Steve Barnett tried to convince me that step turning is an essential technique for negotiating very tight trees, but I'm short and squat and heavy and my legs and steps are too short for my long skis in deep snow LOL; but really, stepping out, turning the ski while doing so, and coming down on a ski perpendicular to the slope, then bringing along the other ski can be very effective.
But what I was talking about is (1) steering: having taken some weight off the ski, start turning it the direction you want it to go using your lower leg, not initially relying on ski sidecut or flex;
(2) angulating: what the old instructions called "big toe, little toe"; your downhill ski is tipped/weighted using the inside of your foot (big toe) and your uphill ski is weighted/tipped using the outside of your foot (little toe).
But more effectively, as the DesLauriers brothers recommend for alpine skiing, at the end of a turn, unweight both skis, drift into the fall line, then full unweight the previously downhill ski (to be your uphill ski), even to the point of lifting it up slighty in deeper/grabbier snow, tilting you ankle/lower leg so the outside edge of that ski is down, the inside edge up, and if necessary move it parallel to th the now automatically weighted and tipped to the inside (angulated) previously uphill ski. Now the once downhill ski will be your uphill ski. On modern alpine skis, this is done so quickly and easily and the timing slightly altered so as to result in skis that appear to never stop carving (at least on groomed snow).
To make it more clear: (1) you have just made a left hand turn (or just about to start skiing downhill when your right ski is downhill & parallel to the slope).
(2) You lightly unweight both skis (sometimes even with a vigorous up pull if the snow is deep), such that they turn into the fall line.
(3) Simultaneously steer both skis towards the right, while totally unweighting your right ski, flexing your lower leg inward (moves the inner edge up) and, if necessary, moving it parallel and adjacent to your left (downhill) ski. Initially, you may even find yourself moving the new uphill (right) ski slightly forward, above, and uphill of the new downhill (left) ski.
(4) This automatically places your whole body weight on the left (downhill ski), compressing the camber and bending the ski as well as placing it on its inner (uphill) edge.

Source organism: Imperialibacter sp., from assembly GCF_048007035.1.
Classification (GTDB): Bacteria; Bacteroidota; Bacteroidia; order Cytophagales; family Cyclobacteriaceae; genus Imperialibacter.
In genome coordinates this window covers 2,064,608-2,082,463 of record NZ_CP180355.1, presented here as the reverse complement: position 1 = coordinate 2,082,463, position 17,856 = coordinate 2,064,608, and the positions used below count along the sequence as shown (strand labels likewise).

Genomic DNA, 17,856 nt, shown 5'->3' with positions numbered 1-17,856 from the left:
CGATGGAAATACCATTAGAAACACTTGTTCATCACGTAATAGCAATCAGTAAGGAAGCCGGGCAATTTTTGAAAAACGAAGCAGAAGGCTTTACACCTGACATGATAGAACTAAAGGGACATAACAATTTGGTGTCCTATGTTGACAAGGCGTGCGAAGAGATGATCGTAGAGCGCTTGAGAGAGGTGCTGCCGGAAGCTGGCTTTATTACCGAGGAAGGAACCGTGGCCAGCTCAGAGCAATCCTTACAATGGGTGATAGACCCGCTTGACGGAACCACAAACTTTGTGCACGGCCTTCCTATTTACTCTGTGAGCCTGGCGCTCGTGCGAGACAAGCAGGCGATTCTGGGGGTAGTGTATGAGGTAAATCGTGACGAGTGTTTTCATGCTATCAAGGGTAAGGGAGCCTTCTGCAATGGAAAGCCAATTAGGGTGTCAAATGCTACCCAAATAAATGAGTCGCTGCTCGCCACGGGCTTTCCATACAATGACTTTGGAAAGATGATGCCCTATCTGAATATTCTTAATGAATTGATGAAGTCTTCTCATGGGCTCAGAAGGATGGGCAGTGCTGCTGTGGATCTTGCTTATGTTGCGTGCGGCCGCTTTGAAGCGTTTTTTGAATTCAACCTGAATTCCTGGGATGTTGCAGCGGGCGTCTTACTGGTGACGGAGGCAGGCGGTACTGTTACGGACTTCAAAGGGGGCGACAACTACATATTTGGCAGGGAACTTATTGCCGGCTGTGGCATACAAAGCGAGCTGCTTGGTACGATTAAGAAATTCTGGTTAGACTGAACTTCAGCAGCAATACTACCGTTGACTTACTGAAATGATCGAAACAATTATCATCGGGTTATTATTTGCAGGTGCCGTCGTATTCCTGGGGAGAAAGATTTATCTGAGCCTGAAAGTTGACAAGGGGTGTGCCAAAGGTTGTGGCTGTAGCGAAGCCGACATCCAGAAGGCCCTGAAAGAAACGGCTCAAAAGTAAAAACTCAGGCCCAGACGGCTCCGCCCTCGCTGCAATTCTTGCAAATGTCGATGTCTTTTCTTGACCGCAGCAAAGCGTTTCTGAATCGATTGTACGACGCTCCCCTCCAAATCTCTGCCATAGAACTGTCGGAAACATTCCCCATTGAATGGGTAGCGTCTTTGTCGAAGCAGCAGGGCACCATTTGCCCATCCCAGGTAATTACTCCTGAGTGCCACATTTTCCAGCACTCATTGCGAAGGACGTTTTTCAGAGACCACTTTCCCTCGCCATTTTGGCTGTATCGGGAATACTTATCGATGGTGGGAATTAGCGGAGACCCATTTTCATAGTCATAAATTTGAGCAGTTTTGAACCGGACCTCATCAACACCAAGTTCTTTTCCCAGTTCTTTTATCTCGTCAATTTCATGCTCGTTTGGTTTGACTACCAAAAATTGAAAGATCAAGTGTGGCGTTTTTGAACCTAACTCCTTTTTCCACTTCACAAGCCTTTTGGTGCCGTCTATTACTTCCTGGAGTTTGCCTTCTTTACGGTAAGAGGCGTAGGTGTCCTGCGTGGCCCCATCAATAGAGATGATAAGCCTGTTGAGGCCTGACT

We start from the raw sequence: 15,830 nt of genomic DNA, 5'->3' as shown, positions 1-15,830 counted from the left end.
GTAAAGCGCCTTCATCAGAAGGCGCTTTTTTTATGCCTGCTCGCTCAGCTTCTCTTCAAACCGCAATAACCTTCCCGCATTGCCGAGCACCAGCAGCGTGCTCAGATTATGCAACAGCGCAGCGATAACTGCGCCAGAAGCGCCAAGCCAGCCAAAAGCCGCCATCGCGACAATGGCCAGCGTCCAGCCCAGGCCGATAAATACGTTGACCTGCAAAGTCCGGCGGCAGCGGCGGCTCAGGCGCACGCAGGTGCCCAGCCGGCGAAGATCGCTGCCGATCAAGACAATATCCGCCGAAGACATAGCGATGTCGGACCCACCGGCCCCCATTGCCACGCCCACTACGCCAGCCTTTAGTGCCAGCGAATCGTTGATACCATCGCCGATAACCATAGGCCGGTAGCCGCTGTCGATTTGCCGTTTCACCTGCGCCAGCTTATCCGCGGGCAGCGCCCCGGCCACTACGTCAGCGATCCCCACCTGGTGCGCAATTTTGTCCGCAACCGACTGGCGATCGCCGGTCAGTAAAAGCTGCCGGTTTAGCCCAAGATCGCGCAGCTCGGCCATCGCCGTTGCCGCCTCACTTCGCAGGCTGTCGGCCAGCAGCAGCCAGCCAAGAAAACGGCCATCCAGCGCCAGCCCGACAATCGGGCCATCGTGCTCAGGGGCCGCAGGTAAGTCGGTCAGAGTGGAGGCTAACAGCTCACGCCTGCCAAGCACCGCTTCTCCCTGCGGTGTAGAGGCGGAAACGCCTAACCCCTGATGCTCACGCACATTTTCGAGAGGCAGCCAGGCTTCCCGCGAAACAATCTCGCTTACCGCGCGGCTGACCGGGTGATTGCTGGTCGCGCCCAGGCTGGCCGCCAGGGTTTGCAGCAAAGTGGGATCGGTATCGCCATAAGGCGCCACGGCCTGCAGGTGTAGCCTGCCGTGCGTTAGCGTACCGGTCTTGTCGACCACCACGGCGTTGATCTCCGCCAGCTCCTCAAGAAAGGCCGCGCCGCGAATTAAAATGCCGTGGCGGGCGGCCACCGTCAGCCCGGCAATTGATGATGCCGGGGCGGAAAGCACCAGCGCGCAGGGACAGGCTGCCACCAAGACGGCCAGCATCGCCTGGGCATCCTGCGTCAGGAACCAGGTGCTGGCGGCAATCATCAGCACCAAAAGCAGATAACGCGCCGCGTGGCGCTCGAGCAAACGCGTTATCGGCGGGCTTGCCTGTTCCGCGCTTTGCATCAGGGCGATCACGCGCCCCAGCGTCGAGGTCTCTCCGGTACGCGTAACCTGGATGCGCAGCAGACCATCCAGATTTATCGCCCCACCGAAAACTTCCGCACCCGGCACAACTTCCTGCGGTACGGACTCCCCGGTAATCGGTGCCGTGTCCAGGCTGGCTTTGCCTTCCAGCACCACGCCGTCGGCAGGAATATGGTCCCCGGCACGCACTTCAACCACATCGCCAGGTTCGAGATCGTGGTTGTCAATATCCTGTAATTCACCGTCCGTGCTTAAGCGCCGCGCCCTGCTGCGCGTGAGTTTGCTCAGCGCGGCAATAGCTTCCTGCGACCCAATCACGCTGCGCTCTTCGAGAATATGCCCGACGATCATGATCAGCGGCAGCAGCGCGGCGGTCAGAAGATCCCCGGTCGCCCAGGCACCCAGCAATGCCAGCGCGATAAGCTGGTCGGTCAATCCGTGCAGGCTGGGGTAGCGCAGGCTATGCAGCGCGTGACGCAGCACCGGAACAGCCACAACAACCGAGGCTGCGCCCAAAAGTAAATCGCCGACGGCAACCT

(5) Then pressure both skis through the turn with down weighting (pushing down with your legs). This is a simple parallel turn.
(6) If you wish to make a tele turn: (a) as you unweight and tilt the right ski slide it slighly back such that when you drop into the tele postion your right knee is almost to up against the back of your left knee/calf/ankle depending on how deep you want to drop; (b) both skis are angulated, weighted, flexing, and parallel.
(7) In the tele turn, you should feel like you are weighting the rear ski through the turn more than the lead (downhill ski)--that will be an illusion because the pressure on you downhill will actually be great/greater practically no matter what you do.
(8) A XC downhill turn, IIRC, is similar, but, after initial steering, often with a more vigorous stepping/weight shift to the downhill ski with a more active movement of the uphill ski parallel to the downhill ski before downweighting. This greater stepping/steering/stem christie like action is often desirable with high cambered/double cambered skis with little side cut and a long length. A tele turn on long, skinny XC skis may require dropping your knee much farther back such that the the tip of the rear is closer to the boot on the lead ski, with an angle between the 2 skis that creates an arc that assists in turning (with both skis highly angulated).
CAUTION: skiing is a dangerous sport and it is even more dangerous to take advice online; a good PSIA instructor is worth a thousand words; and even one lesson is worth a couple of hundred dollars (you will save so much more in doctor's bills and physical therapy).